- Would you buy a Popeyes chicken sandwich from Quavo for $1,000? 2 Years Ago
- Someone set up a Spider-Man memorial outside D23 Expo 2 Years Ago
- A$AP Rocky just isn’t texting Trump back Today 1:24 PM
- Hong Kong protesters knock down alleged ‘facial recognition tower’ Today 12:35 PM
- PewDiePie becomes the first YouTuber to hit 100 million subscribers Today 11:35 AM
- ‘Breaking Bad’ movie will show us what happened to Jesse Pinkman Today 9:39 AM
- How to stream ROH Wrestling’s Honor For All Today 7:30 AM
- How to stream Steelers vs. Titans in NFL preseason action Today 7:00 AM
- How to stream ‘Good Eats: The Return’ online Today 7:00 AM
- How to stream ‘Power’ season 6 Today 6:00 AM
- Your best bets for finding discounted and refurbished Airpods Today 6:00 AM
- How to stream Barcelona vs. Real Betis Saturday 11:31 PM
- How to stream Tottenham Hotspur vs. Newcastle Saturday 11:21 PM
- All of the ‘Avengers: Endgame’ Easter eggs discovered by fans Saturday 6:52 PM
- Every big announcement made at D23 about Disney+ Saturday 6:33 PM
InfoWars, the notorious conspiracy theory website headed by Alex Jones, claimed to have the “memo” at the center of the “#ReleaseTheMemo” movement on Tuesday afternoon—however, it’s actually a public document that has been online for months.
The #ReleaseTheMemo movement centers around a supposed four-page classified memo shown to the House Intelligence Committee. It apparently includes information on whether the FBI and Obama administration used the Trump-Russia dossier as an excuse to spy on the Trump campaign using the Foreign Intelligence Surveillance Act and possibly fabricated intelligence.
While many Republicans have called the memo “sickening” or “worst than Watergate,” Democrats have called it “misleading” and “rife with factual inaccuracies.” The memo was reportedly written by Rep. Devin Nunes (R-Calif.), who was accused trying to help the White House at the start of the Russia probe early last year.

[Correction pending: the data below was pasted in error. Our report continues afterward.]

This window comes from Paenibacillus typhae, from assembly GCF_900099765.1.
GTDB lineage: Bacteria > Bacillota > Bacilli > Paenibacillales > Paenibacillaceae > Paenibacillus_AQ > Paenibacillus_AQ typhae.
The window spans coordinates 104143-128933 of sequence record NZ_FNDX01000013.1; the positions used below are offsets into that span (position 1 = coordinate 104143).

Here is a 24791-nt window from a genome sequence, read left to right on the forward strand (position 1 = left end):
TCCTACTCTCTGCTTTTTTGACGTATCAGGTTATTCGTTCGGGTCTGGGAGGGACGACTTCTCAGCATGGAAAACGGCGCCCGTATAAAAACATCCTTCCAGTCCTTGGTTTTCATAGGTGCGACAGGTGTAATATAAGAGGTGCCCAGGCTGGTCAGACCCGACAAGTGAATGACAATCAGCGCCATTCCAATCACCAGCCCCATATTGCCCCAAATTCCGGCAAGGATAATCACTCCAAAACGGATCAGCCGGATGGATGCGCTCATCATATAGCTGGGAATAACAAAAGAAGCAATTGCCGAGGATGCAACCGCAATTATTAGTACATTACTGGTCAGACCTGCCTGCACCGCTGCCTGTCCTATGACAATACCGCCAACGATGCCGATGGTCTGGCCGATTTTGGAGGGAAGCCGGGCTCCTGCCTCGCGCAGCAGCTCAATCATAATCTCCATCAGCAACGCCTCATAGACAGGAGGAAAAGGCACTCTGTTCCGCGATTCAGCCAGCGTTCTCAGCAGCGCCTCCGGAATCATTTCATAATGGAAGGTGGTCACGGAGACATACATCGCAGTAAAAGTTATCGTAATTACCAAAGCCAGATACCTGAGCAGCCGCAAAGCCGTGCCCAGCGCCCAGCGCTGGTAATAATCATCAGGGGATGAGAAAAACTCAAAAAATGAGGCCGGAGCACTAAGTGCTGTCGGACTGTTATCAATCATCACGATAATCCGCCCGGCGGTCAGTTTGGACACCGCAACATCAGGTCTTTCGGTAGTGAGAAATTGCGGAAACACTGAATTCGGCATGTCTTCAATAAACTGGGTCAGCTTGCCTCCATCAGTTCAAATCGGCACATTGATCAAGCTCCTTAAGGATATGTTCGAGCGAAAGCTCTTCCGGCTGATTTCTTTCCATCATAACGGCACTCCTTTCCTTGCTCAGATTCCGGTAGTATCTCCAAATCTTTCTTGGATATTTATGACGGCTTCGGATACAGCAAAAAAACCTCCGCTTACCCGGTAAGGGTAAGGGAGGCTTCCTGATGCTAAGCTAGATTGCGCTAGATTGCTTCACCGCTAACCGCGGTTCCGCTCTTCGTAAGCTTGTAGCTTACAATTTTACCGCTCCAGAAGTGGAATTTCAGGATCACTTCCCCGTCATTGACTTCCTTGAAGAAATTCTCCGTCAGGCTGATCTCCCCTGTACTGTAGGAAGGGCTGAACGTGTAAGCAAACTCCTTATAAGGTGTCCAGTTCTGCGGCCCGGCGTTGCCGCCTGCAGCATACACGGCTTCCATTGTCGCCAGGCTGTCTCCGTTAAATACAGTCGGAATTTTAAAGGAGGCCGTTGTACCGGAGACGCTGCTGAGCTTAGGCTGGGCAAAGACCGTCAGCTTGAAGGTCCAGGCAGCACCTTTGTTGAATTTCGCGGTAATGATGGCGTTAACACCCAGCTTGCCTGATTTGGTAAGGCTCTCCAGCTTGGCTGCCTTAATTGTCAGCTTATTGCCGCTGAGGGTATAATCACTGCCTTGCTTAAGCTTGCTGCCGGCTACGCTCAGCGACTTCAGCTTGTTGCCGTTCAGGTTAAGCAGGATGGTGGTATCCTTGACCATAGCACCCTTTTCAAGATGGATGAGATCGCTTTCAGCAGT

Jones hyped the story on Tuesday, by tweeting that he had “been told the details of the #FISA memo,” and that he had “received a copy.”
While InfoWars says the document they published “serves as the basis” for the memo, it is being presented online as the memo conservatives have been clamoring to be released for a week.
But people were quick to point out that the document InfoWars posted was not the “memo” everyone wants to see, but rather a publicly released document.
As you might imagine, Twitter was swift in telling InfoWars it was hyping a document that has been online for months.
Bahahahaha. Infowars just posted an ‘exclusive’ that they’ve got that secret “memo” about spying on the Trump campaign. Except they don’t. It’s a FISA Court opinion on 702 that’s been public for months. https://t.co/dXYJuhZGqs— Julian Sanchez (@normative) January 23, 2018
The "memo" Infowars posted today is obviously not the secret FISA memo. The document they posted is a judicial opinion by a federal judge. The FISA memo was composed by Devin Nunes' office. Not even a good attempt at posting a fake document.https://t.co/29R88inFNn— Steve Lookner (@lookner) January 23, 2018
People, the memo posted on InfoWars is NOT the #ReleaseTheMemo Nunes/HPSCI memo.— John Cardillo (@johncardillo) January 23, 2018
The one released is older general FISA protocol info, parts of which had already been released.
UPDATE: Infowars' Alex Jones claims he has the "classified [FISA] memo." But...— Andrew Peng (@TheAPJournalist) January 23, 2018
1. The real memo at the center of the #ReleaseTheMemo debate is just 4 pages long
2. The document Jones is showing is actually a declassified court ruling. https://t.co/70l9Y2FWak pic.twitter.com/leoU40UOFR
So Alex Jones is claiming he has the FISA memo, but... pic.twitter.com/QhOyNq40Lj— Will Sommer (@willsommer) January 23, 2018
Nunes is reportedly working on releasing the memo, but needs approval from the committee and the president.
Andrew Wyrich is a politics staff writer for the Daily Dot, covering the intersection of politics and the internet. Andrew has written for USA Today, NorthJersey.com, and other newspapers and websites. His work has been recognized by the Society of the Silurians, Investigative Reporters & Editors (IRE), and the Society of Professional Journalists (SPJ).